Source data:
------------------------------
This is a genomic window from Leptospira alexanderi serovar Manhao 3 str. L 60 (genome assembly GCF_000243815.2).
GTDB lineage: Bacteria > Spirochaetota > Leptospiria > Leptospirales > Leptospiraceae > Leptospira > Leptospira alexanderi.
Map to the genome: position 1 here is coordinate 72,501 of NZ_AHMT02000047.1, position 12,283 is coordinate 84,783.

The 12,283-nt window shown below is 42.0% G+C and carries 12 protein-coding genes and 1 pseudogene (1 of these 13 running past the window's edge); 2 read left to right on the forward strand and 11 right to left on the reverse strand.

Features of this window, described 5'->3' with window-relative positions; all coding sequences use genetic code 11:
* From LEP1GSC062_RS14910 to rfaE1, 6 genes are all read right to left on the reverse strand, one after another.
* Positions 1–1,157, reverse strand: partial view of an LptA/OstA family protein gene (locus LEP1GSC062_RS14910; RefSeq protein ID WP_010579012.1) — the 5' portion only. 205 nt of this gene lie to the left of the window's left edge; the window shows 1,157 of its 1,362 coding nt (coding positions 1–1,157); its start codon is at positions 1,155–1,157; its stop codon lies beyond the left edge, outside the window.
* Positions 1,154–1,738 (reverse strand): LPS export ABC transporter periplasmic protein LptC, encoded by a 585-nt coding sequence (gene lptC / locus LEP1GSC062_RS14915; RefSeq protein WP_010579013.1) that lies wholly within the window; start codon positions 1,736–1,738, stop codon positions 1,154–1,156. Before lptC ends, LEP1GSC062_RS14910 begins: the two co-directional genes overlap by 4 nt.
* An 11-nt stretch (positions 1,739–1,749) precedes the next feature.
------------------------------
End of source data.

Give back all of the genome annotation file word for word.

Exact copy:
This is a genomic window from Leptospira alexanderi serovar Manhao 3 str. L 60 (genome assembly GCF_000243815.2).
GTDB lineage: Bacteria > Spirochaetota > Leptospiria > Leptospirales > Leptospiraceae > Leptospira > Leptospira alexanderi.
Map to the genome: position 1 here is coordinate 72,501 of NZ_AHMT02000047.1, position 12,283 is coordinate 84,783.

The 12,283-nt window shown below is 42.0% G+C and carries 12 protein-coding genes and 1 pseudogene (1 of these 13 running past the window's edge); 2 read left to right on the forward strand and 11 right to left on the reverse strand.

Features of this window, described 5'->3' with window-relative positions; all coding sequences use genetic code 11:
* From LEP1GSC062_RS14910 to rfaE1, 6 genes are all read right to left on the reverse strand, one after another.
* Positions 1–1,157, reverse strand: partial view of an LptA/OstA family protein gene (locus LEP1GSC062_RS14910; RefSeq protein ID WP_010579012.1) — the 5' portion only. 205 nt of this gene lie to the left of the window's left edge; the window shows 1,157 of its 1,362 coding nt (coding positions 1–1,157); its start codon is at positions 1,155–1,157; its stop codon lies beyond the left edge, outside the window.
* Positions 1,154–1,738 (reverse strand): LPS export ABC transporter periplasmic protein LptC, encoded by a 585-nt coding sequence (gene lptC / locus LEP1GSC062_RS14915; RefSeq protein WP_010579013.1) that lies wholly within the window; start codon positions 1,736–1,738, stop codon positions 1,154–1,156. Before lptC ends, LEP1GSC062_RS14910 begins: the two co-directional genes overlap by 4 nt.
* An 11-nt stretch (positions 1,739–1,749) precedes the next feature.